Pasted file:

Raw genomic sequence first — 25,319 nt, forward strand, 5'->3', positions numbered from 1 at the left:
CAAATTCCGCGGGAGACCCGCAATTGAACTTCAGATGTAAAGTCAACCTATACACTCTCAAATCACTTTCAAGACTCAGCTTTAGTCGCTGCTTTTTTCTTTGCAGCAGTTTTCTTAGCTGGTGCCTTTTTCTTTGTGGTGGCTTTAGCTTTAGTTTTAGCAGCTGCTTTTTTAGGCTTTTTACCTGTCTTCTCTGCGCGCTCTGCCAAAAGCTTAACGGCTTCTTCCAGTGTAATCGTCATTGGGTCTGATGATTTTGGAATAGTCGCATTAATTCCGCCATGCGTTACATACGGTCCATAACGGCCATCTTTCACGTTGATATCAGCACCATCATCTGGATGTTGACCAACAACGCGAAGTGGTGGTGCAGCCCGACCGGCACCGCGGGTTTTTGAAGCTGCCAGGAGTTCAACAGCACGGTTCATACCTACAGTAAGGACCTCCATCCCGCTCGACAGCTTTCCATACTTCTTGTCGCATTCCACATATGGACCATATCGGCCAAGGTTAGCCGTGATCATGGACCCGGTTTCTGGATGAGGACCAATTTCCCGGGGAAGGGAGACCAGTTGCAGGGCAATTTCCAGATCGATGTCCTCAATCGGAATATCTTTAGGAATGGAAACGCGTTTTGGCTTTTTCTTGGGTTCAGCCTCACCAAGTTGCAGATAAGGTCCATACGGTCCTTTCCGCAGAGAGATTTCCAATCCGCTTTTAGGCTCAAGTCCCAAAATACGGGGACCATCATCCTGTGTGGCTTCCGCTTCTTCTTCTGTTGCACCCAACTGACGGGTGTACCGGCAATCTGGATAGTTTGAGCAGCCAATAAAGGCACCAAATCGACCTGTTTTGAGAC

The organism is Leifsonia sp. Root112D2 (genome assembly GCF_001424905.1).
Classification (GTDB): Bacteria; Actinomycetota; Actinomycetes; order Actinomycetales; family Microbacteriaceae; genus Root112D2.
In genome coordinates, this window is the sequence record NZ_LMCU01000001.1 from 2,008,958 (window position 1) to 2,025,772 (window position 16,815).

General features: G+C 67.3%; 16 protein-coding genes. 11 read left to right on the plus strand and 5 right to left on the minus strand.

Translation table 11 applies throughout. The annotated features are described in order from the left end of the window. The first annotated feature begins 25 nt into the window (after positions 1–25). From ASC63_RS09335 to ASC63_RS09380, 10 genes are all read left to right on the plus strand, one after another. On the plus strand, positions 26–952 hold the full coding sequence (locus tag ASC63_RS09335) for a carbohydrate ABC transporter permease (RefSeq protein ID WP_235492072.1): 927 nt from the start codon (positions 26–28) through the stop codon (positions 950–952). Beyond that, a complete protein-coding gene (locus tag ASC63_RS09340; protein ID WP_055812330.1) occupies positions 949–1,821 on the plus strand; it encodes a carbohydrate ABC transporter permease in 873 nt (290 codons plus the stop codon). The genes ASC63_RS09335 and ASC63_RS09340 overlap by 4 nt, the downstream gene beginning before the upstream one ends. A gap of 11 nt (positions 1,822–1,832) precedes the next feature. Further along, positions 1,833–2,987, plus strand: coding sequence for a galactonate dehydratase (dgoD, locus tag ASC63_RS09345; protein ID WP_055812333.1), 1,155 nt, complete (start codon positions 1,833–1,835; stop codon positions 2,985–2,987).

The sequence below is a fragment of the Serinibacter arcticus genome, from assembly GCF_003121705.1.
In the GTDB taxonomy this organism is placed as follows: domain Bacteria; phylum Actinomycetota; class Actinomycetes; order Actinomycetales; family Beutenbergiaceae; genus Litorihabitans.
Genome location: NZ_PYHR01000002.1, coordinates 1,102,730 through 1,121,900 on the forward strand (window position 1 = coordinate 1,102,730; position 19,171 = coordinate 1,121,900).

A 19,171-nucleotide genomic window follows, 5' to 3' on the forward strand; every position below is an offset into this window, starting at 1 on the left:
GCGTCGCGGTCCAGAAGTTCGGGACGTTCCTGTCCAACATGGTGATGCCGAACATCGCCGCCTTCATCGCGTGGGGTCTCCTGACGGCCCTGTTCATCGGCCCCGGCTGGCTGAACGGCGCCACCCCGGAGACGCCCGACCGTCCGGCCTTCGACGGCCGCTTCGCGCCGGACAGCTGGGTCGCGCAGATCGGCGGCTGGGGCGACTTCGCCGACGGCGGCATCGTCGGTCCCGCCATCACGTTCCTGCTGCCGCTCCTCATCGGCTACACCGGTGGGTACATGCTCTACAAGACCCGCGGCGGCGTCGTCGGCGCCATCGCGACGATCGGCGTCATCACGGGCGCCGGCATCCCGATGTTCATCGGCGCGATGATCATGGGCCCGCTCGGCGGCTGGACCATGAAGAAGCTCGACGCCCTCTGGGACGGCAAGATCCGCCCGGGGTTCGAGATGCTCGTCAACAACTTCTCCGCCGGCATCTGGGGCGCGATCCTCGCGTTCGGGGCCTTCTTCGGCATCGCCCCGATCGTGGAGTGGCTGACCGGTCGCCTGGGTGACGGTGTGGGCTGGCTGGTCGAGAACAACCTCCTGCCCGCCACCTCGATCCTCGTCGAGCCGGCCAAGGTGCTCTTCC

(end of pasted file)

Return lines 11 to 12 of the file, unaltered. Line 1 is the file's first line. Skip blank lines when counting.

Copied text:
A 19,171-nucleotide genomic window follows, 5' to 3' on the forward strand; every position below is an offset into this window, starting at 1 on the left:
GCGTCGCGGTCCAGAAGTTCGGGACGTTCCTGTCCAACATGGTGATGCCGAACATCGCCGCCTTCATCGCGTGGGGTCTCCTGACGGCCCTGTTCATCGGCCCCGGCTGGCTGAACGGCGCCACCCCGGAGACGCCCGACCGTCCGGCCTTCGACGGCCGCTTCGCGCCGGACAGCTGGGTCGCGCAGATCGGCGGCTGGGGCGACTTCGCCGACGGCGGCATCGTCGGTCCCGCCATCACGTTCCTGCTGCCGCTCCTCATCGGCTACACCGGTGGGTACATGCTCTACAAGACCCGCGGCGGCGTCGTCGGCGCCATCGCGACGATCGGCGTCATCACGGGCGCCGGCATCCCGATGTTCATCGGCGCGATGATCATGGGCCCGCTCGGCGGCTGGACCATGAAGAAGCTCGACGCCCTCTGGGACGGCAAGATCCGCCCGGGGTTCGAGATGCTCGTCAACAACTTCTCCGCCGGCATCTGGGGCGCGATCCTCGCGTTCGGGGCCTTCTTCGGCATCGCCCCGATCGTGGAGTGGCTGACCGGTCGCCTGGGTGACGGTGTGGGCTGGCTGGTCGAGAACAACCTCCTGCCCGCCACCTCGATCCTCGTCGAGCCGGCCAAGGTGCTCTTCC